While it is interesting to speculate on the underlying molecular mechanism by which the lack of TNF-α alters initial skeletal tissue formation, the current studies focus specifically on the molecular mechanisms by which TNF-α signaling contributes to the resorption of calcified cartilage during fracture healing. Crucial to the progression of endochondral skeletal development are the physical removal of the mineralized cartilage anlage and the remodeling of the mineralized cartilage tissue and formation of primary trabecular bone. Chondrocyte apoptosis has been shown to be an important component in the sequential progression of endochondral bone formation.(29,30) Past studies have shown that TNF-α and Fas ligand, another TNF-α superfamily member, are two of the primary molecules that control the programmed cell death of chondrocytes during developmental and fracture-induced endochondral bone formation.(31) In previous studies, we demonstrated that TNF-α induces apoptosis in vitro in populations of both hypertrophic and permanent cartilage chondrocytes isolated from avian tissues.(17) When combined with the data from our current experiments, these data suggest that the apoptotic actions of TNF-α may be dually regulated through the induction of Fas. TNF-α also seems to upregulate TRAIL, which is one of the other known pro-apoptotic mediators. This indicates that TNF-α is upstream of both TRAIL and Fas-L mediation of apoptosis. From the standpoint of coordinating apoptotic removal of the cells and tissue resorption, apoptotic induction could then be further enhanced through the presentation of Fas ligand, which would be produced in high levels on the arrival of the hematopoietic and resorptive cells into the endochondral tissue or through the TNF-α-induced expression of TRAIL, which acts in an autocrine manner to self-induce apoptosis. Such redundancy could then explain the eventual induction of apoptosis in the mutant mice, because low levels of Fas are present in the absence of TNF-α in the callus cultures, yet our data also suggests that TNF-α synergizes the actions of Fas-L through the induction of the Fas receptor.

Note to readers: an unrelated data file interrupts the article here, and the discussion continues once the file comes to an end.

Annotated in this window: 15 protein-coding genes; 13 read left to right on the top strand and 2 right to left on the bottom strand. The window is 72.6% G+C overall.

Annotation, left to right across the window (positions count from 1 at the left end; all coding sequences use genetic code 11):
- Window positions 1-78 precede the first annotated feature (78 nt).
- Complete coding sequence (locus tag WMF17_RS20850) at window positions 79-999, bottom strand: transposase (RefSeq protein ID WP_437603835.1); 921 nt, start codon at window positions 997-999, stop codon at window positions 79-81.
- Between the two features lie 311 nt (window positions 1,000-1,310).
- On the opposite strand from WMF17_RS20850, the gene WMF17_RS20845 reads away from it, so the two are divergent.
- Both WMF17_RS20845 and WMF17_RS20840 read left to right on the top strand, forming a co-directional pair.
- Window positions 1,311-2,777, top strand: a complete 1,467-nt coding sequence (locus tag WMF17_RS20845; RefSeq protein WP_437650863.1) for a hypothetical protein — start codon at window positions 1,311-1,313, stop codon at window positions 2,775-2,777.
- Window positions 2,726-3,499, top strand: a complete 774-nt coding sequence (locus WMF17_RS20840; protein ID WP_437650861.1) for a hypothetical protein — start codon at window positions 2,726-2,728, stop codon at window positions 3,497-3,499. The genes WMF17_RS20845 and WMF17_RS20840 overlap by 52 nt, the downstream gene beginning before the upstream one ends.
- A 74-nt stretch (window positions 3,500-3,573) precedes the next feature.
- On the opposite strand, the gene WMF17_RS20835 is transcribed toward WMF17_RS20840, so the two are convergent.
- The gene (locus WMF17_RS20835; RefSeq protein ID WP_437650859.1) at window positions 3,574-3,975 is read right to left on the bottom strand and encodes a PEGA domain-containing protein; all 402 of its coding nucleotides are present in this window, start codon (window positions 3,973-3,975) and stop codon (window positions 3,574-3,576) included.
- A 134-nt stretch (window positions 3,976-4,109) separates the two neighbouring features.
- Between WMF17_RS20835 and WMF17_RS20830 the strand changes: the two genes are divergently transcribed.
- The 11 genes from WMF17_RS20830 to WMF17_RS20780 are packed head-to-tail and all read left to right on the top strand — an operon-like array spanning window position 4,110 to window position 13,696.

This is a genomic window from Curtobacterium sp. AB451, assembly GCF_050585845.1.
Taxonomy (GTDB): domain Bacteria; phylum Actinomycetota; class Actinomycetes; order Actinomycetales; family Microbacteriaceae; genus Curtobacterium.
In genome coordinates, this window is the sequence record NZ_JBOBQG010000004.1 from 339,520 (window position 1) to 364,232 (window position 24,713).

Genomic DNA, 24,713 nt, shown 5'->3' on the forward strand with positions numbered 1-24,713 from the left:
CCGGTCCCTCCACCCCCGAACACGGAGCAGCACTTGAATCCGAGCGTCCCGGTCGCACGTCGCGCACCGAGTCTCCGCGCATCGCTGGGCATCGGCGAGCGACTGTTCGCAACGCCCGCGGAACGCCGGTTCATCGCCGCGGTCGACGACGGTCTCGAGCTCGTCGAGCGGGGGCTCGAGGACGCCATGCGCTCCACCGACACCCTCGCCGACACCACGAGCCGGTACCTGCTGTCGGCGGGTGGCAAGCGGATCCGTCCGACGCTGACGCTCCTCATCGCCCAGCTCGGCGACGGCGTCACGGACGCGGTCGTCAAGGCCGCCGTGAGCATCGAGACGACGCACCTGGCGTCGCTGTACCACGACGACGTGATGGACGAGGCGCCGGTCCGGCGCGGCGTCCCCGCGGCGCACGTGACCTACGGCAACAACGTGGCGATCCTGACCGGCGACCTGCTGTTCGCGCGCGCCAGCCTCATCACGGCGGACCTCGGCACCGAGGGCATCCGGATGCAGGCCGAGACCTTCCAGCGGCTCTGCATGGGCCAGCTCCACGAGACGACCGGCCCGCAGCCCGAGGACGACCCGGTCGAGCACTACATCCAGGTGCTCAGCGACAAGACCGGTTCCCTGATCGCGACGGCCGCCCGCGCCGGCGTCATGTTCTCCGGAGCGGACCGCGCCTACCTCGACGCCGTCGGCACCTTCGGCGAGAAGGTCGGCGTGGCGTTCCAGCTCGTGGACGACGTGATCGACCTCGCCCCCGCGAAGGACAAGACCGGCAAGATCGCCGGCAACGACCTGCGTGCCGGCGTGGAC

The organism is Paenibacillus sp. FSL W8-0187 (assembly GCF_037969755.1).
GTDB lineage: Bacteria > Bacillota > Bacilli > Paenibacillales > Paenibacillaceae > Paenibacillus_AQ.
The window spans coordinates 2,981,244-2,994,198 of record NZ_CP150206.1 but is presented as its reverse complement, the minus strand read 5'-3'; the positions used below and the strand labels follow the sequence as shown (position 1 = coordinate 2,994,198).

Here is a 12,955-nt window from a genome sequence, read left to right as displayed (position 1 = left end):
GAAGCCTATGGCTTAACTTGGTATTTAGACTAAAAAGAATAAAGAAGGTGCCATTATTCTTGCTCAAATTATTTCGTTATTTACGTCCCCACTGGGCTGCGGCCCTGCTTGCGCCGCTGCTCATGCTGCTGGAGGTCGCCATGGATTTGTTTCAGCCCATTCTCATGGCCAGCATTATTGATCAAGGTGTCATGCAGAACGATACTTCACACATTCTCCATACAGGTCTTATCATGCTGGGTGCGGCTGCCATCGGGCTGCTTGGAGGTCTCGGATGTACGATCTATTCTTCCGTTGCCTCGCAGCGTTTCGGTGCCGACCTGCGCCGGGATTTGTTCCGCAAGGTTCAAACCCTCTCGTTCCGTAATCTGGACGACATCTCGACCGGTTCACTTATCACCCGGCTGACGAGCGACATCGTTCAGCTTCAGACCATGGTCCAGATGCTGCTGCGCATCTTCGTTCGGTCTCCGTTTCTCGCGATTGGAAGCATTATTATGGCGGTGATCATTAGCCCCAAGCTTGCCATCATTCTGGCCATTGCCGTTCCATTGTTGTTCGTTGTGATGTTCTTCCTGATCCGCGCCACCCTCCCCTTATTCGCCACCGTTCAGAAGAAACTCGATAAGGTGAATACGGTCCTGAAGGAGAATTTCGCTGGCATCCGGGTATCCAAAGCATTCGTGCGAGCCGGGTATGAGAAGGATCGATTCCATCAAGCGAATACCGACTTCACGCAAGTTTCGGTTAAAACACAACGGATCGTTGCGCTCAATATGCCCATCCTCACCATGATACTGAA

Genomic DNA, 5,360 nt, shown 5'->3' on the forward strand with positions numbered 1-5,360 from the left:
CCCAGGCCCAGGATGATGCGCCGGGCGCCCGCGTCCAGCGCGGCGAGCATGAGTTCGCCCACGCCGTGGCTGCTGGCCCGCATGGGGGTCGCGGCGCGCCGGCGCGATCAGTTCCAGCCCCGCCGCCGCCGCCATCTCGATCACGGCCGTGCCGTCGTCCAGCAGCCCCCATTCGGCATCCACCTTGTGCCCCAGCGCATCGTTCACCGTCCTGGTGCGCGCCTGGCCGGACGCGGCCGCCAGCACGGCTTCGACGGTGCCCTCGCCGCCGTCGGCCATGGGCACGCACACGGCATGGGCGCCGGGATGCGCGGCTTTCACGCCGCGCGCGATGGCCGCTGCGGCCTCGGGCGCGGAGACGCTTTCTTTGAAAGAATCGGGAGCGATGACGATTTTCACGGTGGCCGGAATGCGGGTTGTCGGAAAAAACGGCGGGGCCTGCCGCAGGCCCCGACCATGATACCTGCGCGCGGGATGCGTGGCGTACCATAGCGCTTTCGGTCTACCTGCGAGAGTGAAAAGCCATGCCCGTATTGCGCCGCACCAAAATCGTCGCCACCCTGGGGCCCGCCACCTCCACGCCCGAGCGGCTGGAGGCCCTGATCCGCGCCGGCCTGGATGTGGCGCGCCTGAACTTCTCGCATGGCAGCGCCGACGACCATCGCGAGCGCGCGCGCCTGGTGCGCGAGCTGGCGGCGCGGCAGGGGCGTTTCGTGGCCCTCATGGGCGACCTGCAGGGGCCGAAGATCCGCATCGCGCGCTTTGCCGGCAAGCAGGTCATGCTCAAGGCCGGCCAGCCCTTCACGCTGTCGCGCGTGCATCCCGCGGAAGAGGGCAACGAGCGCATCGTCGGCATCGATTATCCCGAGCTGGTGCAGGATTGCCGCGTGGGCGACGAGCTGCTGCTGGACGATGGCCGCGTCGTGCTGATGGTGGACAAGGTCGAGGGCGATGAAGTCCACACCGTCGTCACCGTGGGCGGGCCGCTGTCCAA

In previous studies, we had shown that the period of active chondrogenesis during fracture healing was associated with a high ratio of OPG relative to M-CSF and RANKL, yet during endochondral resorption the levels of OPG fell while the expression of M-CSF and RANKL increased.(3) Such results suggest that the remodeling of mineralized cartilage is controlled like bone resorption through the balance (ratio) of RANKL to its antagonist OPG in conjunction with M-CSF. While our previous studies did not address the cellular origin of these factors, the current studies show that endochondral chondrocytes most likely regulate the resorption of the mineralized cartilage tissue through the direct regulation of at least two of these cytokines, M-CSF and OPG. Our data would further suggest that the primary protection of the chondrogenic tissues from resorption during the early periods of cartilage tissue formation after fracture is derived from the high levels of OPG produced by these cells. In this context, it is interesting to note the 20–30% higher basal level of this gene's expression in the chondrogenic cells in the absence of TNF-α signaling and the downregulation of its expression by exogenously added TNF-α. These findings may have considerable implications to the destructive role that TNF-α plays in pathologies that effect articular cartilage,(32,33) because high levels of OPG have also been observed in this type of cartilage tissue.(34) We did not detect the induction of basal expression of RANKL by the cultured callus chondrocytes, suggesting that this cytokine is probably presented to the osteoclasts by hematopoietic cell types when vessels grow into the areas of the mineralized cartilage. While these data suggest that the processes that mediate endochondral resorption and bone remodeling phases are dependent on the same molecules (M-CSF, OPG, and RANKL), the data suggest at the same time that these processes are regulated locally in the calcified cartilage and bone tissues in a different manner. The conclusion that the mechanisms that regulate calcified cartilage resorption are different from that of bone are further supported by the studies of RANKL (TRANCE)-deficient mice or mice in which RANKL expression was rescued by the engineering of RANKL expression in lymphocytes. In these studies, RANKL expression by lymphocytes was able to promote osteoclast development and rescue the osteopetrosis in both the marrow space and woven bone replacement in the cortical shafts. It did not, however, correct the chondrodysplasia of the epiphyseal and metaphyseal area. These observations led the authors to conclude that RANKL was under differing mechanisms of local tissue control in cartilage as opposed to bone.(35)